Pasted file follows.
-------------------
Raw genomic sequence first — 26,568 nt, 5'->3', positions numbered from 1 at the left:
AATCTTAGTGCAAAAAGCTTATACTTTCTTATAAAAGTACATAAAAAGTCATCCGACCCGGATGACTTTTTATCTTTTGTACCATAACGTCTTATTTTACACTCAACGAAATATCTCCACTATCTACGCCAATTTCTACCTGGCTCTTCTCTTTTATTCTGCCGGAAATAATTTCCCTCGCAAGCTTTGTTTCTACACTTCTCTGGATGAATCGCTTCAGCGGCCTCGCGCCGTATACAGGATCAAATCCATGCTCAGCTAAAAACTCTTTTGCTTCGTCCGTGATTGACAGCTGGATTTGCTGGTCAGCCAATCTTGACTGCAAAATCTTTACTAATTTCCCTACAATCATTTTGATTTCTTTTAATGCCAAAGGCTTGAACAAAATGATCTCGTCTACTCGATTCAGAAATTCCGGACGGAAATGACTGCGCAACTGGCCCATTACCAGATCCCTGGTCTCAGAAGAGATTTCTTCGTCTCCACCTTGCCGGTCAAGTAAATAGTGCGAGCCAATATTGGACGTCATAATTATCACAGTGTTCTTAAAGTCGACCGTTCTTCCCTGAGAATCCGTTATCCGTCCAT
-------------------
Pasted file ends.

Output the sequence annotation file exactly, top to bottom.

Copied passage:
Raw genomic sequence first — 26,568 nt, 5'->3', positions numbered from 1 at the left:
AATCTTAGTGCAAAAAGCTTATACTTTCTTATAAAAGTACATAAAAAGTCATCCGACCCGGATGACTTTTTATCTTTTGTACCATAACGTCTTATTTTACACTCAACGAAATATCTCCACTATCTACGCCAATTTCTACCTGGCTCTTCTCTTTTATTCTGCCGGAAATAATTTCCCTCGCAAGCTTTGTTTCTACACTTCTCTGGATGAATCGCTTCAGCGGCCTCGCGCCGTATACAGGATCAAATCCATGCTCAGCTAAAAACTCTTTTGCTTCGTCCGTGATTGACAGCTGGATTTGCTGGTCAGCCAATCTTGACTGCAAAATCTTTACTAATTTCCCTACAATCATTTTGATTTCTTTTAATGCCAAAGGCTTGAACAAAATGATCTCGTCTACTCGATTCAGAAATTCCGGACGGAAATGACTGCGCAACTGGCCCATTACCAGATCCCTGGTCTCAGAAGAGATTTCTTCGTCTCCACCTTGCCGGTCAAGTAAATAGTGCGAGCCAATATTGGACGTCATAATTATCACAGTGTTCTTAAAGTCGACCGTTCTTCCCTGAGAATCCGTTATCCGTCCAT